Stunned by criticism from NHL President Clarence Campbell after he conceded that Storey had
Stunned by criticism from NHL President Clarence Campbell after he conceded that Storey had "choked" during a playoff game between Montreal and Chicago in 1959 he abruptly resigned the following day.
(Imperial Oil-Turofsky/Hockey Hall of Fame)
Red's career path quickly changed. He was asked to referee lacrosse, and later, football and hockey games. While working a day job, he officiated at virtually any sporting event that required his services. In hockey, Red worked his way through the ranks and by 1949, National Hockey League president Clarence Campbell set up a meeting with the young man. "He wanted me to sign with the league," Red reminisced. "I was all for it until he said, 'Of course, you'll start as a linesman.' I was making more money with all my amateur refereeing than he was going to pay me. I told him, 'Mr. Campbell, I'm not a linesman. I'm a referee. If you want a linesman, my mother is a beautiful skater!'" Campbell was furious at the insult and brandished a sword he kept in his office. Storey simply walked out. But by the next season, on the recommendation of Toronto Maple Leafs coach Hap Day, Campbell acquiesced and hired Storey as an NHL referee at a starting salary of $4,500 for the season.

Storey proved to be an outstanding NHL referee. He was respected by players and coaches alike, and in the world of officiating, that is quite a statement. He was not afraid to admit a mistake when one was made, and at appropriate times, had fun with the players during the game. Storey recalled one incident that left him laughing. Johnny McCormack was leaning in to take a faceoff and said, "I'm always sticking up for you, Red." Storey said, "Is that right?" McCormack laughed and said, "Yeah, the other fellas say you're a big red-haired buffoon, but I always say you're not so big!" Both men howled with laughter as Red dropped the puck.

Red Storey officiated his last game on April 4, 1959.
Red Storey officiated his last game on April 4, 1959. (Imperial Oil-Turofsky/Hockey Hall of Fame)
Coaches would regularly send their captains out to argue a call with the referee. In 'Red's Story,' Storey recalled a time when Tommy Ivan, general manager of the Chicago Black Hawks, sent Gus Mortson out to discuss a call. "Gus started waving his arms and the crowd loved it," chuckled Red. "But what he was saying was, 'Where you taking the kids this summer on their holidays'" The two discussed vacation destinations and then Red said, "Thanks. Now get out of here," and Mortson returned to the bench. "We were both laughing inside but Ivan was happy, which was the main thing."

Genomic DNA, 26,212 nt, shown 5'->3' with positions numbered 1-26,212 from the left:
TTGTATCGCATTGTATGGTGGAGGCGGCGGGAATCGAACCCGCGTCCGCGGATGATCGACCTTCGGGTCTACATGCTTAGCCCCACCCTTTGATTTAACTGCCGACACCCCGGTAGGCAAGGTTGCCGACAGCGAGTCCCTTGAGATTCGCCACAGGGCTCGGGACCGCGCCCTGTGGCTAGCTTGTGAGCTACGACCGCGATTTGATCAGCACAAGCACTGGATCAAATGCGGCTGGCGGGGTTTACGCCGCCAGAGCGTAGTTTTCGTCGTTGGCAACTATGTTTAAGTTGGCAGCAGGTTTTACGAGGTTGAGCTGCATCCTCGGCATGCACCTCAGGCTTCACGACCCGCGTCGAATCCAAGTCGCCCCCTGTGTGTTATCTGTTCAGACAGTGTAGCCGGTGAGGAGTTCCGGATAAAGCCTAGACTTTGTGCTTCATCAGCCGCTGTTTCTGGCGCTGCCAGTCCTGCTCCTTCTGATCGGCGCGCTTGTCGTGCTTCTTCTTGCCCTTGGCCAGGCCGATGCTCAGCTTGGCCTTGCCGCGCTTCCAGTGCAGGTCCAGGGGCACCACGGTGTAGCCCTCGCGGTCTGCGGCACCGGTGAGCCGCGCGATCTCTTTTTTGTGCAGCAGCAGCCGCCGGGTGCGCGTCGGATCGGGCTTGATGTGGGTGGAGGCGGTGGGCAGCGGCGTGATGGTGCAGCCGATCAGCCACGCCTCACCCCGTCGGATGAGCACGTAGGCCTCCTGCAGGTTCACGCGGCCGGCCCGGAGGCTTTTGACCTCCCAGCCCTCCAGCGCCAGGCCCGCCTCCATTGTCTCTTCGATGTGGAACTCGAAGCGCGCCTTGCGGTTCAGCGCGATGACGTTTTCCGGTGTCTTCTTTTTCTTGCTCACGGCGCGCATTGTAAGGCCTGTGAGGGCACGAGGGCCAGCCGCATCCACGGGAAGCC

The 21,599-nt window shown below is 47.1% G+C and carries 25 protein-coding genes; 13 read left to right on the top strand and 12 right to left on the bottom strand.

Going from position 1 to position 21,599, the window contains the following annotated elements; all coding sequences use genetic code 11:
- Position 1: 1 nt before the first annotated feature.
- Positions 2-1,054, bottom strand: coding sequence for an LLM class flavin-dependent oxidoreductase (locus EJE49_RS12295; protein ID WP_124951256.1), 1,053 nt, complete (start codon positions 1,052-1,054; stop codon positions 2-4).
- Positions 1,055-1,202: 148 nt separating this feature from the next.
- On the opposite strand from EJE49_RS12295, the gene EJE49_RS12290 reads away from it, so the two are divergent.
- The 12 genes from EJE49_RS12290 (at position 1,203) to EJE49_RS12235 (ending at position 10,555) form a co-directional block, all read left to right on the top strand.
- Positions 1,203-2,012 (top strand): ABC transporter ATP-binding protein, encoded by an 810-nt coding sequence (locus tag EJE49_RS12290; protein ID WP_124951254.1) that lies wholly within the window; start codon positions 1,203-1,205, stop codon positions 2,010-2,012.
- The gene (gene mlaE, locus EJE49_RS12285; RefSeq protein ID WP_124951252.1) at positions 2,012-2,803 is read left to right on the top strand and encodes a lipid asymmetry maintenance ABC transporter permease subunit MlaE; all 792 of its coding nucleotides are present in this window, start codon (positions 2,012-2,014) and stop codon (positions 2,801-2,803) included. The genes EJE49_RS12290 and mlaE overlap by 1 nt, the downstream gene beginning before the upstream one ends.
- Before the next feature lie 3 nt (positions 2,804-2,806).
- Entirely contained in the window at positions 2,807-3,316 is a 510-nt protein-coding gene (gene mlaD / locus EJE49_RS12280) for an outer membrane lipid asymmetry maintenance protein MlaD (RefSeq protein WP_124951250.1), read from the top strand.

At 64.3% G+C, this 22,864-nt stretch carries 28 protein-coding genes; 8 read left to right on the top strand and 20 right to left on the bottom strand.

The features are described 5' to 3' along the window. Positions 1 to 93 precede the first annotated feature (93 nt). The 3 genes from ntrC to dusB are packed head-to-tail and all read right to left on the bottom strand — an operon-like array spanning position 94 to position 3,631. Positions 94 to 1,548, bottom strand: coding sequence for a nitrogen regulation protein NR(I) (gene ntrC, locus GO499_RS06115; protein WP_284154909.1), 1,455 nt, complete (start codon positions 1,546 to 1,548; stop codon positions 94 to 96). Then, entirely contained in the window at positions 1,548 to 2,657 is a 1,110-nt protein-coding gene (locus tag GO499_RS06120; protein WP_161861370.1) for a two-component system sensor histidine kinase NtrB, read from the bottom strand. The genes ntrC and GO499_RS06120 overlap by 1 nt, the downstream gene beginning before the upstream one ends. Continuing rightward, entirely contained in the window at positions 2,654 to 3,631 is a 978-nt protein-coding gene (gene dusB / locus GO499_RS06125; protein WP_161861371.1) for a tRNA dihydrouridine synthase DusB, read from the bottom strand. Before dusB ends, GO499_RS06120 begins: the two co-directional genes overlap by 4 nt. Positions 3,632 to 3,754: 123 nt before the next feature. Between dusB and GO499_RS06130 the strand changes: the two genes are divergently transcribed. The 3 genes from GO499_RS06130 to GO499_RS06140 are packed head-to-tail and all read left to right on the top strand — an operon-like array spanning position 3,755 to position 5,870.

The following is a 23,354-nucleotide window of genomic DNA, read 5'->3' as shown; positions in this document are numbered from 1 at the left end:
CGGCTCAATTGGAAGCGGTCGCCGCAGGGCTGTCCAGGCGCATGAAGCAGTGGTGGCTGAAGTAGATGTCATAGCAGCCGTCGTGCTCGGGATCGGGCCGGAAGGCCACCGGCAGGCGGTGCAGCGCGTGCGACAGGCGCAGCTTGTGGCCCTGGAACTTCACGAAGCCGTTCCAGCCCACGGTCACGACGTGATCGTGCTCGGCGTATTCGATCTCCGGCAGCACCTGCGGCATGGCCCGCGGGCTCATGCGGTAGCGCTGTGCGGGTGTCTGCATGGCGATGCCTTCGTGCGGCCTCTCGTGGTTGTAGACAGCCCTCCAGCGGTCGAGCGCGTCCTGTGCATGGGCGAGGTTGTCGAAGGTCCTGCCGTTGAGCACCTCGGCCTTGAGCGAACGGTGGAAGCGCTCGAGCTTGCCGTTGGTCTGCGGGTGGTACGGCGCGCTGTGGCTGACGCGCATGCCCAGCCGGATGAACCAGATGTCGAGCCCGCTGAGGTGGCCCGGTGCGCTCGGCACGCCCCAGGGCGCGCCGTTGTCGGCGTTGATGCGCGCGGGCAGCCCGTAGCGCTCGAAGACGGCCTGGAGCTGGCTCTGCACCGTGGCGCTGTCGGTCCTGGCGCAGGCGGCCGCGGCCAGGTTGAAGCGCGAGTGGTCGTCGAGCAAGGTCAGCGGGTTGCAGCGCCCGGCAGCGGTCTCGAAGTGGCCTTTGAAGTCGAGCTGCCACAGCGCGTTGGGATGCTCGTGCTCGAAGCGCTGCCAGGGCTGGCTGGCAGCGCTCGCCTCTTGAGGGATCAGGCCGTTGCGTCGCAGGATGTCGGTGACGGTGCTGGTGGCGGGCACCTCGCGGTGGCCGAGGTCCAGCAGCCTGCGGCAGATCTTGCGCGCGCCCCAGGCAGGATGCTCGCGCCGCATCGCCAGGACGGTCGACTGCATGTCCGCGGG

On April 4, 1959, Storey was officiating a playoff game between the Chicago Black Hawks and the Montreal Canadiens. Montreal won the game, as well as the series, scoring the winning goal with 88 seconds left in Game Six. The fans in Chicago went ballistic, throwing chairs and all manner of debris onto the ice in disgust over what they felt were a series of infractions against the Canadiens that should have been called but were not. Black Hawks' coach Rudy Pilous accused Storey of choking by not calling penalties against the Canadiens late in the game. Red was scheduled to referee the final game in the parallel series between the Boston Bruins and the Toronto Maple Leafs, but an Ottawa newspaper quoted NHL president Clarence Campbell as saying that Storey had 'frozen' on two calls that should have been penalties against the Canadiens. Stunned on hearing the quote, Storey immediately resigned. In spite of pleas from players, other officials and some team owners, he never returned to officiate another NHL contest. "When I resigned from the NHL during the playoffs in 1959, I was leaving the greatest job in the world, doing something that enabled me to give my family the things I hadn't had when I was a kid."

 Red Storey quickly became regarded as one of the game's finest officials.
Red Storey quickly became regarded as one of the game's finest officials. (Imperial Oil-Turofsky/Hockey Hall of Fame)
Red Storey's NHL career consisted of 480 regular season games and seven consecutive Stanley Cup Finals from 1952 through 1958. He was inducted into the Hockey Hall of Fame in 1967, and that was followed by being honoured by Canada's Sports Hall of Fame in 1986 and was made a member of the Order of Canada in 1992.

An immensely popular personality, Storey refereed oldtimers' games and was a popular after-dinner speaker and guest on various radio and television shows until shortly before his death at the age of 88 on March 15, 2006.

Red Storey – a 'colourful' hockey personality if ever there was one, and one of the most beloved referees in the long history of hockey.

Kevin Shea is the Editor of Publications and Online Features for the Hockey Hall of Fame.